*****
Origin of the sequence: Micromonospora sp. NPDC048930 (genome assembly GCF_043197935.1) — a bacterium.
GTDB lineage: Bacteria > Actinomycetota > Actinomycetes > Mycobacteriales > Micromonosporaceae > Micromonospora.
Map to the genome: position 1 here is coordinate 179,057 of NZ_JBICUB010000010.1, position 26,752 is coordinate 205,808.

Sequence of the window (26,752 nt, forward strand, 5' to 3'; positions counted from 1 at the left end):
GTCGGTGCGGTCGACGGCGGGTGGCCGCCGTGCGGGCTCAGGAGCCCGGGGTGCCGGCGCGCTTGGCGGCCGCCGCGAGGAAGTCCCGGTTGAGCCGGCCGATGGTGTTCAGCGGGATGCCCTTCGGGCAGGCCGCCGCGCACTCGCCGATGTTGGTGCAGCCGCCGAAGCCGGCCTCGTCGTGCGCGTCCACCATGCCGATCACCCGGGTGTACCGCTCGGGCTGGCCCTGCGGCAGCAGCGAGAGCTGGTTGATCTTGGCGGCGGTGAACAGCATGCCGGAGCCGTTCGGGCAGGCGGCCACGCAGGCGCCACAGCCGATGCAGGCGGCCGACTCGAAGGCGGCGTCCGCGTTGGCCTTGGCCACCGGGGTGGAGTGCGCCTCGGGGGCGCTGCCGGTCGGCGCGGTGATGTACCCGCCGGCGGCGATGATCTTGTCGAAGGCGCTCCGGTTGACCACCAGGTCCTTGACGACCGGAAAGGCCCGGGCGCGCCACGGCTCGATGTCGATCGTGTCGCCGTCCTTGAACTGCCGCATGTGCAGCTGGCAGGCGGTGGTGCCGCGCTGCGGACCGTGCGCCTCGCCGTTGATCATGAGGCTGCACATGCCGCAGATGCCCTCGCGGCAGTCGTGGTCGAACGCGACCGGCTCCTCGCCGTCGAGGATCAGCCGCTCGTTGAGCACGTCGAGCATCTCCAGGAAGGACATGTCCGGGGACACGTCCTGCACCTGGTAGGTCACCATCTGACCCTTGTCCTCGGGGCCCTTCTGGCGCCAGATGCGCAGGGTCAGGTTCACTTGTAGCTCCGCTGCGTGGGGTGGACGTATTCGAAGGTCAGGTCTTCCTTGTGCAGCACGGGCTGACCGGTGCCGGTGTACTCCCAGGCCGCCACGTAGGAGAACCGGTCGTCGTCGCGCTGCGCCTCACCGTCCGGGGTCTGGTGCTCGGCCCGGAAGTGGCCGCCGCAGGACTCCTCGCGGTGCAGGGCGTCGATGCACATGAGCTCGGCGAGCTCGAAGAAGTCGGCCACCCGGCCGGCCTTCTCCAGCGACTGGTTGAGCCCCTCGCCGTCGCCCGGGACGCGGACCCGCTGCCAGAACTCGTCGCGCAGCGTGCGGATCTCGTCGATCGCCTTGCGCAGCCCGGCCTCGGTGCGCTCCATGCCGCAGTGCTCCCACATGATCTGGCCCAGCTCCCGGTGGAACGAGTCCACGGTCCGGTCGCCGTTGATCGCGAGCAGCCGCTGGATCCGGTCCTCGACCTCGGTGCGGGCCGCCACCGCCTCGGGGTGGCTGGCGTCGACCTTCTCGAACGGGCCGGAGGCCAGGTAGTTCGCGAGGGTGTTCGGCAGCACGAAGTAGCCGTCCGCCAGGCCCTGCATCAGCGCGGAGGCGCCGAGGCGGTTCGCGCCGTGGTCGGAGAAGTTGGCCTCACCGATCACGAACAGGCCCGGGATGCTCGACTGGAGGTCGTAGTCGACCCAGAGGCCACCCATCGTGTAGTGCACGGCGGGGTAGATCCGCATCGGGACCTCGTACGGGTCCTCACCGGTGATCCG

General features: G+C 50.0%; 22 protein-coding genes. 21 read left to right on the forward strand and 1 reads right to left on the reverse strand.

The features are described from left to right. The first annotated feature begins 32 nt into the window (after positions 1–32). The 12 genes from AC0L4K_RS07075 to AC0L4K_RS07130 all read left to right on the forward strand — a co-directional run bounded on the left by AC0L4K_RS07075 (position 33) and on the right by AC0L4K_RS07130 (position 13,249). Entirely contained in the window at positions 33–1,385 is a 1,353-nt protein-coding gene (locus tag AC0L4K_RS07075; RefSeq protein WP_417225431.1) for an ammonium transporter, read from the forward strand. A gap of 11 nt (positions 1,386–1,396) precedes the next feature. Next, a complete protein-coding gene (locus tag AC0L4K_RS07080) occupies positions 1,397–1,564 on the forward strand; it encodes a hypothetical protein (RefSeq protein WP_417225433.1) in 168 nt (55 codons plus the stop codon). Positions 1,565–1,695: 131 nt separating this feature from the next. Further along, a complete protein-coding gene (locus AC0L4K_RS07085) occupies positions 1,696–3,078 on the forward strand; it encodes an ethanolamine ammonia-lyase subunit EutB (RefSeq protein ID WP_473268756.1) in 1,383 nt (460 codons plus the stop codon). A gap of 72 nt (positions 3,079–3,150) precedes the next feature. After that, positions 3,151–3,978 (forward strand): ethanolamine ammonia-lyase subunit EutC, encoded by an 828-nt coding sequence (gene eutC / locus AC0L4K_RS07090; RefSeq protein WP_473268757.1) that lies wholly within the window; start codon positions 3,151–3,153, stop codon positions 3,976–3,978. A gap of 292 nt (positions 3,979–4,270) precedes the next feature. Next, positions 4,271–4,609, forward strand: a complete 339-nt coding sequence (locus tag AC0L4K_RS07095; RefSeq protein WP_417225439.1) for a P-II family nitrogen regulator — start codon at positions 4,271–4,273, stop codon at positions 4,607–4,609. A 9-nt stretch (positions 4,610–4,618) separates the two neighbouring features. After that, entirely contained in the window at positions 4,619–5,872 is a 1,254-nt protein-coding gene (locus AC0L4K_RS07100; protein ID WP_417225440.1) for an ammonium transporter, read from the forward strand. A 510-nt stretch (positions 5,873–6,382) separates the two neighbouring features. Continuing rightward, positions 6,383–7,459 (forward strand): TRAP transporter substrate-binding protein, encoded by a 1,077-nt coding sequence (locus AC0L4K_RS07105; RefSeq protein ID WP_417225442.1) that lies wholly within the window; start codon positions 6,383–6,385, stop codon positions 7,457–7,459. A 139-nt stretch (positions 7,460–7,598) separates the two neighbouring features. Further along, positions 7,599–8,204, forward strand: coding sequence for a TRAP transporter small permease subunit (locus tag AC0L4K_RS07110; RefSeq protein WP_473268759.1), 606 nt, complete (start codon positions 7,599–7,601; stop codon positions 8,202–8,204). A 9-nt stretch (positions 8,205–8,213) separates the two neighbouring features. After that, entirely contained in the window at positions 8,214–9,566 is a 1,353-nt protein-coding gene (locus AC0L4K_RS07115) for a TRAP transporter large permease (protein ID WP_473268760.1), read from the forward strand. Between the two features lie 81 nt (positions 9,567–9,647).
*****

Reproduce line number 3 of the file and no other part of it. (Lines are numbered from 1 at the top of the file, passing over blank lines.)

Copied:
Map to the genome: position 1 here is coordinate 179,057 of NZ_JBICUB010000010.1, position 26,752 is coordinate 205,808.